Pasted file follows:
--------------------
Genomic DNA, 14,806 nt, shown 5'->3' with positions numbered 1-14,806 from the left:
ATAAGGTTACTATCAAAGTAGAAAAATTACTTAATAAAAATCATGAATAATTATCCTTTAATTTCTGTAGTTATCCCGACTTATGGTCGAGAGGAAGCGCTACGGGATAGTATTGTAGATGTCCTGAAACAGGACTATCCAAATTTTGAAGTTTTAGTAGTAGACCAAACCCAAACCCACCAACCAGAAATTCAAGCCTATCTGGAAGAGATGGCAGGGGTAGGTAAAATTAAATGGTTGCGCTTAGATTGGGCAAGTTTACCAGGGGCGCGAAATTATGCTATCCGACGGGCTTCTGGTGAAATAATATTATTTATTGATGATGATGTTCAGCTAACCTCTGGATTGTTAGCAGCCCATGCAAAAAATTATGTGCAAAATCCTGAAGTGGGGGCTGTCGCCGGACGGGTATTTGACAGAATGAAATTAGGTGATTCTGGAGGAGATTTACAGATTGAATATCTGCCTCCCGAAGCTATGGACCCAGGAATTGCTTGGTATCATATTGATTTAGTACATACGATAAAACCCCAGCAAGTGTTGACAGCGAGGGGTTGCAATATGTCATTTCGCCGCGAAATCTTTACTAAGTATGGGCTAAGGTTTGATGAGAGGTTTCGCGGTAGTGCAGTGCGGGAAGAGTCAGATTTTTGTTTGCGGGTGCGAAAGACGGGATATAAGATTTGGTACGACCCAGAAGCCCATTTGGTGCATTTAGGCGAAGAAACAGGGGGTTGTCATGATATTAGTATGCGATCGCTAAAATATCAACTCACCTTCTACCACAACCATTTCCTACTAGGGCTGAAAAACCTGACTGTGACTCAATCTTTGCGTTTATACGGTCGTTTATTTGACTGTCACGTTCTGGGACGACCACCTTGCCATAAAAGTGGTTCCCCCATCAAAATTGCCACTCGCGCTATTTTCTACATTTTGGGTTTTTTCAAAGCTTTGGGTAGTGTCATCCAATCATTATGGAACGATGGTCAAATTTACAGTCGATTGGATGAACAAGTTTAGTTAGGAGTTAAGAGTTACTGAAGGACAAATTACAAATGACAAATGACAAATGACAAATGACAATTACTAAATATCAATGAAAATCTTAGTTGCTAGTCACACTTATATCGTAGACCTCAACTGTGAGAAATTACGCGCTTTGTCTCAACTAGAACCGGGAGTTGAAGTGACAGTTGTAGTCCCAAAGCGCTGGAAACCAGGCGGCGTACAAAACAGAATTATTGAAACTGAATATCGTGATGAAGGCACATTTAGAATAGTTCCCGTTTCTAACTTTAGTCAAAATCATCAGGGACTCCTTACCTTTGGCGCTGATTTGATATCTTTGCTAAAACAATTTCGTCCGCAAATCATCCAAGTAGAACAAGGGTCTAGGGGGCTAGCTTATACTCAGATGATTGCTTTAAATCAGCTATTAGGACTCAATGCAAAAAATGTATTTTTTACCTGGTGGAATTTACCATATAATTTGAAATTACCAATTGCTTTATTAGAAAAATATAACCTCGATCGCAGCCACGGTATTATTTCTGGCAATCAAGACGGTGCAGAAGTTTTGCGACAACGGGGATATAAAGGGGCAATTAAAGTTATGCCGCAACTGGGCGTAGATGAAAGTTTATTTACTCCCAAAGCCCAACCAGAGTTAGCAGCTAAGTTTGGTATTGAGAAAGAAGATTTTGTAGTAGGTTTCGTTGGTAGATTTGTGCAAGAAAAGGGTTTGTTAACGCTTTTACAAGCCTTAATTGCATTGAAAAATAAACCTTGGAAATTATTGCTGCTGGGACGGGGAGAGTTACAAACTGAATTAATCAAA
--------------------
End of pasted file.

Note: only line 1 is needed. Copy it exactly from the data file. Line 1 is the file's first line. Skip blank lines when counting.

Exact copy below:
Genomic DNA, 14,806 nt, shown 5'->3' with positions numbered 1-14,806 from the left: